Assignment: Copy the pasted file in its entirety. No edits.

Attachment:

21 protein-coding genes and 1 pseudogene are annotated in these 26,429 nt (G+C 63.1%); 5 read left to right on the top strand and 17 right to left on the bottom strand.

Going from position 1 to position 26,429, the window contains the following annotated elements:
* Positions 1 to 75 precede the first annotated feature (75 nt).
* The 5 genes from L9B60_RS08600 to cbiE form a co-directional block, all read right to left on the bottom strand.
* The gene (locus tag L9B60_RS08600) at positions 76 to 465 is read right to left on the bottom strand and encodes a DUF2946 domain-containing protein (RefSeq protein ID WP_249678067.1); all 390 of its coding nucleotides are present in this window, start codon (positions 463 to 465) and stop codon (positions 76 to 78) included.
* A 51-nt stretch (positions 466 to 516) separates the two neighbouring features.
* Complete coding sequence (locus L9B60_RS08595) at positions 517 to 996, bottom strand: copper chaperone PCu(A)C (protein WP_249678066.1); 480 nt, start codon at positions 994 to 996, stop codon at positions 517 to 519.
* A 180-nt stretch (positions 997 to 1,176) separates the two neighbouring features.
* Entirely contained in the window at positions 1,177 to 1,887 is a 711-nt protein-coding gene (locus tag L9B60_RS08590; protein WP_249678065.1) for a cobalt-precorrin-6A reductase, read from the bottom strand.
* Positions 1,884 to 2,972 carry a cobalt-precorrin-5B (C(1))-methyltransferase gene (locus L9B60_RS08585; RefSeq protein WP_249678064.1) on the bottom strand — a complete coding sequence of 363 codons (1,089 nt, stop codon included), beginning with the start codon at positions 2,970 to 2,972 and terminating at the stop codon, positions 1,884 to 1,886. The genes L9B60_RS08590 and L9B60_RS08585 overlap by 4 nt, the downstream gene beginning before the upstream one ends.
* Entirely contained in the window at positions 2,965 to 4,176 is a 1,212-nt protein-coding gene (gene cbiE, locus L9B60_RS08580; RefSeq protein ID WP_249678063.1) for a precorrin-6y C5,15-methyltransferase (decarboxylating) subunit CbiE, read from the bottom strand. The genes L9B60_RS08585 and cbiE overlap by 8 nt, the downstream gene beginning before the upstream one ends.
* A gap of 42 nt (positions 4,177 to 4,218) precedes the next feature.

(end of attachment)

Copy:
21 protein-coding genes and 1 pseudogene are annotated in these 26,429 nt (G+C 63.1%); 5 read left to right on the top strand and 17 right to left on the bottom strand.

Going from position 1 to position 26,429, the window contains the following annotated elements:
* Positions 1 to 75 precede the first annotated feature (75 nt).
* The 5 genes from L9B60_RS08600 to cbiE form a co-directional block, all read right to left on the bottom strand.
* The gene (locus tag L9B60_RS08600) at positions 76 to 465 is read right to left on the bottom strand and encodes a DUF2946 domain-containing protein (RefSeq protein ID WP_249678067.1); all 390 of its coding nucleotides are present in this window, start codon (positions 463 to 465) and stop codon (positions 76 to 78) included.
* A 51-nt stretch (positions 466 to 516) separates the two neighbouring features.
* Complete coding sequence (locus L9B60_RS08595) at positions 517 to 996, bottom strand: copper chaperone PCu(A)C (protein WP_249678066.1); 480 nt, start codon at positions 994 to 996, stop codon at positions 517 to 519.
* A 180-nt stretch (positions 997 to 1,176) separates the two neighbouring features.
* Entirely contained in the window at positions 1,177 to 1,887 is a 711-nt protein-coding gene (locus tag L9B60_RS08590; protein WP_249678065.1) for a cobalt-precorrin-6A reductase, read from the bottom strand.
* Positions 1,884 to 2,972 carry a cobalt-precorrin-5B (C(1))-methyltransferase gene (locus L9B60_RS08585; RefSeq protein WP_249678064.1) on the bottom strand — a complete coding sequence of 363 codons (1,089 nt, stop codon included), beginning with the start codon at positions 2,970 to 2,972 and terminating at the stop codon, positions 1,884 to 1,886. The genes L9B60_RS08590 and L9B60_RS08585 overlap by 4 nt, the downstream gene beginning before the upstream one ends.
* Entirely contained in the window at positions 2,965 to 4,176 is a 1,212-nt protein-coding gene (gene cbiE, locus L9B60_RS08580; RefSeq protein ID WP_249678063.1) for a precorrin-6y C5,15-methyltransferase (decarboxylating) subunit CbiE, read from the bottom strand. The genes L9B60_RS08585 and cbiE overlap by 8 nt, the downstream gene beginning before the upstream one ends.
* A gap of 42 nt (positions 4,177 to 4,218) precedes the next feature.